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Meet Zainab Jah of SisterLove in West End

Today we’d like to introduce you to Zainab Jah.

Zainab, can you briefly walk us through your story – how you started and how you got to where you are today.
I have always dreamed about helping others, specifically focusing on health. I had this fixed vision that I wanted to be a medical doctor for a long time. After focusing on psychology in undergrad and pursuing my Masters in Public Health, I realized that my true passion was rooted in mental health, specifically mental health in African American communities. After a long discussion with an adviser where I expressed my frustration in not understanding where my place in the public health field was, considering that I am not a social worker or a therapist, she provided advice that led me directly to the work I am doing today.

She stated that there is not a lot of resources for community mental health, and I needed to bring my knowledge in spaces where mental health was evident but not the primary focus. It was around this time that I was brought on to the SisterLove team. I am now the Research Project Director, where I manage projects around reproductive justice. I am fortunate enough that in my position I am able to bring in my passion of mental health and work on creating resources for our communities. Especially because there is so much emphasis on treatment for people living with HIV, however, it is crucial to recognize that their mental health matters too.

Great, so let’s dig a little deeper into the story – has it been an easy path overall and if not, what were the challenges you’ve had to overcome?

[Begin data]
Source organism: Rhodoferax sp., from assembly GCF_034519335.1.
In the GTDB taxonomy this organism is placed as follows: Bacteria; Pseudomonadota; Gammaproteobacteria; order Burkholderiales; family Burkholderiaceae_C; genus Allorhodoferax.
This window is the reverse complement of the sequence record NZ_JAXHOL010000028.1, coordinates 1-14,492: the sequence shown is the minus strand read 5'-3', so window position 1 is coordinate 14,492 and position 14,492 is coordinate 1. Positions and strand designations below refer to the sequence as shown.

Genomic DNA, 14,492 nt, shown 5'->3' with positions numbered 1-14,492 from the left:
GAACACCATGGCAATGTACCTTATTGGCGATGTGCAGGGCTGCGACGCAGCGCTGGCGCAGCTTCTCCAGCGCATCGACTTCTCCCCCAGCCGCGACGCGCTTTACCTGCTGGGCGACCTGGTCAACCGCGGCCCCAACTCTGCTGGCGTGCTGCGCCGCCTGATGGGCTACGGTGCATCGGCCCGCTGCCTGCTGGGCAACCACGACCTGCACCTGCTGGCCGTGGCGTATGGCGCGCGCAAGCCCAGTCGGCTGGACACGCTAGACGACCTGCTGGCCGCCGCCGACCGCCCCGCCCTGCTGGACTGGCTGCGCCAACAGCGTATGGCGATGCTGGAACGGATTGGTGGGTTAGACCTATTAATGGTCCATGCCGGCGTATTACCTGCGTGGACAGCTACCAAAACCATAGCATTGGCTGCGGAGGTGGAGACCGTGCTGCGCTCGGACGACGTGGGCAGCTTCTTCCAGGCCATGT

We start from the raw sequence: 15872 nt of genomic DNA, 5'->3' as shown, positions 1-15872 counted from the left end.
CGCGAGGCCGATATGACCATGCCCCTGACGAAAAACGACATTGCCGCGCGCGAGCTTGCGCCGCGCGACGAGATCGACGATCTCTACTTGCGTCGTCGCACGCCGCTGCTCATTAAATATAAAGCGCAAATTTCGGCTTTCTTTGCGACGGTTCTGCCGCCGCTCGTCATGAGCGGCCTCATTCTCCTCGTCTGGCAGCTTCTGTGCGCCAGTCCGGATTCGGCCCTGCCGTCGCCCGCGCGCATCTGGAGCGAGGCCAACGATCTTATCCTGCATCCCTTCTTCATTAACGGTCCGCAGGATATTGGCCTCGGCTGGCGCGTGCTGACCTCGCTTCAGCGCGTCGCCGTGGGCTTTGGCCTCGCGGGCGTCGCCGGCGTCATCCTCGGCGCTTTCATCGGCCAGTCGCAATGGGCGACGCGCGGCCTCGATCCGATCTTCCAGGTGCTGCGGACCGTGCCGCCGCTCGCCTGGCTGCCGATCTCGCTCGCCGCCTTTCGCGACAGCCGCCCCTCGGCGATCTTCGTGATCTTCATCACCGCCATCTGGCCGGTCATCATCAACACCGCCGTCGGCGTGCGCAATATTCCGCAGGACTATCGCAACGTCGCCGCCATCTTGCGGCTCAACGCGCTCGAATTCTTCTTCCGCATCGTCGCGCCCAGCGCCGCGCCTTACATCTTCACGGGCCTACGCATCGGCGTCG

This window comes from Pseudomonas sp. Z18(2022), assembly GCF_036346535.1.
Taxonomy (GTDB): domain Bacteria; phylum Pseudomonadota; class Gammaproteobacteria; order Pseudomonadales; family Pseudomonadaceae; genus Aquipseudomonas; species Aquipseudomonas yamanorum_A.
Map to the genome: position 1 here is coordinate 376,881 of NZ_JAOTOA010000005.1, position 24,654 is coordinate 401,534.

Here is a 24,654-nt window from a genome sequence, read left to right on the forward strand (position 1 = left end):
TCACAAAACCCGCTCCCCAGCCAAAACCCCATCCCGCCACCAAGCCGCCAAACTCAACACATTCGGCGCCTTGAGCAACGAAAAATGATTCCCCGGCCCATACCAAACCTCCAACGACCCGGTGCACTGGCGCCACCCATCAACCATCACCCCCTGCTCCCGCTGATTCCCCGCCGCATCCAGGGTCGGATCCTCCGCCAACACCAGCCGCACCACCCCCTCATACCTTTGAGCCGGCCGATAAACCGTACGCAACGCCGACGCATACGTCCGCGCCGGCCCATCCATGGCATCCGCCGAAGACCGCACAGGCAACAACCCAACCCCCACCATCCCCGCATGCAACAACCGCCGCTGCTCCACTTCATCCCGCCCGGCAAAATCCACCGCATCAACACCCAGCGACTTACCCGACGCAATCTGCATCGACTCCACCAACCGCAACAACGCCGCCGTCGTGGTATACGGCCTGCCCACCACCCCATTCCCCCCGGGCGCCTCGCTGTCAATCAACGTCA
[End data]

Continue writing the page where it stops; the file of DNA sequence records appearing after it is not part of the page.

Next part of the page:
There have been some obstacles getting to where I am today. Prior to entering my position now, I did not understand how my passion fit into the current roles and jobs in the mental health field. There were a lot of jobs that were centered around direct services and intervention, whereas my interest was in prevention on the community level. Navigating through a field where I did not feel like I could mold my own position was challenging.

We’d love to hear more about your organization.
I am the Research Project Director at SisterLove, where I manage the day to day operations of our current research project. SisterLove is a unique organization in that it works at the intersection of HIV and Reproductive Justice. It is also an organization run by Black women for Black Women. We have different programs such as our Health Education and Prevention Program which offers a number of services such as free HIV, STI, and pregnancy testing, along with support groups and educational workshops.

Our Policy and Advocacy Program seeks to engage youth along with creating campaigns to fight for our sexual and reproductive rights. I work in the Community Based Research Program, where I am the Research Project Director. I manage the day to day operations of our current project: Georgia Access to Medication Abortion. I feel so fortunate to work for an organization that is aiming to assist and uplift our communities. We strive to allow those folks to have a voice and to empower them to make a difference and impact on their own lives.

Is there a characteristic or quality that you feel is essential to success?
I believe my persistence in finding a place where I can make the most impact has definitely helped me to achieve some of my goals. Rather than settling or compromising my goals, I became creative and had to start thinking non-conventionally.

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